Dannah Ziegert, Ph.D., Ed.S.
Specializing in Psychological Evaluation and Psychotherapy


There may be many reasons children are not performing well academically and/or behaviorally in school.  Among these reasons are that they have a learning disability and/or an attentional problem, such as Attention-Deficit/Hyperactivity Disorder (ADHD), which prevents them from learning information presented in a typical grade-level education.  These difficulties can lead to feelings of low self-esteem, sadness, and worry.  For some children, the outcome is acting out behaviorally (e.g., talking back, being disruptive, not completing assignments).  Understanding the specific learning challenges faced by a child, in addition to the interplay between academic learning, attention, and emotional concerns allows for development of the most informed intervention strategy.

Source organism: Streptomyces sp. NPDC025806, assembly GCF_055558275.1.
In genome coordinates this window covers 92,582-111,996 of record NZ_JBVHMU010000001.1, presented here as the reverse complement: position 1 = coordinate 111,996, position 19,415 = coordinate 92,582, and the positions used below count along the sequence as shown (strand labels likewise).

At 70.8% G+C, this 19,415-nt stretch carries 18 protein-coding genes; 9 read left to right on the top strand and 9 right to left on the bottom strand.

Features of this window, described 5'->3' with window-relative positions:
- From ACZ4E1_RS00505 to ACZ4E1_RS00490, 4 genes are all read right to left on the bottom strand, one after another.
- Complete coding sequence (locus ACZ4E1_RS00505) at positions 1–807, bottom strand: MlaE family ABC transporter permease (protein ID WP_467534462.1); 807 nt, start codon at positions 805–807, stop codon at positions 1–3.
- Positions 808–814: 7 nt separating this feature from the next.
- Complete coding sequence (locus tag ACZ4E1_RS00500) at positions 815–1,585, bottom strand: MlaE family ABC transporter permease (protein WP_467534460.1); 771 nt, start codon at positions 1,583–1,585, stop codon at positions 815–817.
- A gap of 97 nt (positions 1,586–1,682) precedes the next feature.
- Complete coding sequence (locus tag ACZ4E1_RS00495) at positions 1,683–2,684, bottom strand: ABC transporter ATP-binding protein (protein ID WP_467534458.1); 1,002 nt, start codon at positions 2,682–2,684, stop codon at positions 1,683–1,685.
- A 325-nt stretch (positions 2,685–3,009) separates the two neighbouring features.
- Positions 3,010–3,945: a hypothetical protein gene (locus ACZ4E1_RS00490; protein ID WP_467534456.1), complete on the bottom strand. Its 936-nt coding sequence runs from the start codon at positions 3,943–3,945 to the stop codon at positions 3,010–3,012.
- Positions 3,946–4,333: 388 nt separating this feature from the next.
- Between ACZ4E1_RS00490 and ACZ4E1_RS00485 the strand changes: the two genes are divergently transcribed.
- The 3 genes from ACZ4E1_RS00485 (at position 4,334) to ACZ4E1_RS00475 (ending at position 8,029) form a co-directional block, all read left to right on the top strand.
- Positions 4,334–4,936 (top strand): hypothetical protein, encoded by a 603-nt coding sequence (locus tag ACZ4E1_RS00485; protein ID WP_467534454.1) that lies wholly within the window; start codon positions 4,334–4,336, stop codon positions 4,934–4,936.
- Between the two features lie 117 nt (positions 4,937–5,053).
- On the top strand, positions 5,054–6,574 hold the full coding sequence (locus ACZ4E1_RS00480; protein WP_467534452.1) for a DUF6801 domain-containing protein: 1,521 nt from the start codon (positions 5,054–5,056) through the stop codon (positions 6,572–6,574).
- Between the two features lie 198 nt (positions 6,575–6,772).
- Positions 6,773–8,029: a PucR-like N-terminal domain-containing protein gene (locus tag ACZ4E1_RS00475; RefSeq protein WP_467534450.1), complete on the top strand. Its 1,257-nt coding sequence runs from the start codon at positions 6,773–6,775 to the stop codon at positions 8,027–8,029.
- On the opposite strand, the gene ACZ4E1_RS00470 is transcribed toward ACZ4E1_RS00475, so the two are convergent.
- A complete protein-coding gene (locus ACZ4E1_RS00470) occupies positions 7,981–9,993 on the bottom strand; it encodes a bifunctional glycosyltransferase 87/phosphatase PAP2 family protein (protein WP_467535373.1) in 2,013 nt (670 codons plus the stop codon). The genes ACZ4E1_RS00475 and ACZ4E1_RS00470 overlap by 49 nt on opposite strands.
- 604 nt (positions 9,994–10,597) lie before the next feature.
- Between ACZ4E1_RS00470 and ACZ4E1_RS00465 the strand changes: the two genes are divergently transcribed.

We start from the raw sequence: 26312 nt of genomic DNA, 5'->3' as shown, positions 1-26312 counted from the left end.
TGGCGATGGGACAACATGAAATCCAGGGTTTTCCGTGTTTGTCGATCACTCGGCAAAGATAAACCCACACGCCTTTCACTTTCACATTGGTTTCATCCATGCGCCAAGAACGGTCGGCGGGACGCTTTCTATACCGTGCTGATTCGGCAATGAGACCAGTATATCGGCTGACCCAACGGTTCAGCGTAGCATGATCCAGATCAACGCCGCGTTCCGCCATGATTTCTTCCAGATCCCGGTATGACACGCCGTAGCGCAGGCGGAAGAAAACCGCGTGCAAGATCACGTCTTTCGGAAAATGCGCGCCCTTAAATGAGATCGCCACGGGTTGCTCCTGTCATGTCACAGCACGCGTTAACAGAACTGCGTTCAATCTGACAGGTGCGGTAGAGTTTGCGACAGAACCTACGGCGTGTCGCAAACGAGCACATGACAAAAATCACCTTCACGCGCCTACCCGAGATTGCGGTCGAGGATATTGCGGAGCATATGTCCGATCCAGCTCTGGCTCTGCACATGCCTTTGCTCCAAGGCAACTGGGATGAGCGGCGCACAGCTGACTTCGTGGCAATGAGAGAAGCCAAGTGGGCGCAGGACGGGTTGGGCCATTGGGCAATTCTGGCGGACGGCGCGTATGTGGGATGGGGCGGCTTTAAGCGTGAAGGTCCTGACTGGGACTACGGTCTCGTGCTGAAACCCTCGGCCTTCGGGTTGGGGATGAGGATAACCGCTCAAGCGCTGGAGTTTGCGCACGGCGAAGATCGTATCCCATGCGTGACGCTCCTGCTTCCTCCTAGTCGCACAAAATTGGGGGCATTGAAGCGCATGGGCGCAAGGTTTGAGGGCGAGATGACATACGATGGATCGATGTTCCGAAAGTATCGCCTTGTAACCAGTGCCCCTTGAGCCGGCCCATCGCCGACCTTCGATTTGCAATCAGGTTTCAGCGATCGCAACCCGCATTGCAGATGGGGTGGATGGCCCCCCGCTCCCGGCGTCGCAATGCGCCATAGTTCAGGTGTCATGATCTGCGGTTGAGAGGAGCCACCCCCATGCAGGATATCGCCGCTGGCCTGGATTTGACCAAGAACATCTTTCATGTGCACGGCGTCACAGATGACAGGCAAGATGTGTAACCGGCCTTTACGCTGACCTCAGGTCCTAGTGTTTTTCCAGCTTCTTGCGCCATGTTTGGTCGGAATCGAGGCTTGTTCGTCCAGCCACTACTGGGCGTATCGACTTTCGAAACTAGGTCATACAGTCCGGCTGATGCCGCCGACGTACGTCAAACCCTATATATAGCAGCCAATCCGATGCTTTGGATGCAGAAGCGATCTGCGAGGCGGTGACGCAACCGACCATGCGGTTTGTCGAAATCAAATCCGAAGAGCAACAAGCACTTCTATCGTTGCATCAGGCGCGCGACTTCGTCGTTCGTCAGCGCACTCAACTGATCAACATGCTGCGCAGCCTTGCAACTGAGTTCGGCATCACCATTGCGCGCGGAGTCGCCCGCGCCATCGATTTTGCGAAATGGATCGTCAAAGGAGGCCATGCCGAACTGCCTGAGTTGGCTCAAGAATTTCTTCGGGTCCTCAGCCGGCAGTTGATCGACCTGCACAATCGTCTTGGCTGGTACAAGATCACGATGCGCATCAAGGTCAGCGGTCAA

Other children exhibiting behavioral problems may be experiencing challenges socially and emotionally.  As it can be difficult for children to express their feelings with appropriate words, they, too, resort to acting out their feelings behaviorally (e.g., aggression, talking back).  

Another group of children appears contradictory:  They seem so intelligent, yet are not achieving grades consistent with their intelligence and may even be getting into trouble due to their behavior.  These children may have intellectual strengths which make them bored in a typical educational setting.  Consequently, they may have difficulty attending, may be restless, and may engage in distracting behaviors.  They may not complete assignments and may earn poor grades. 

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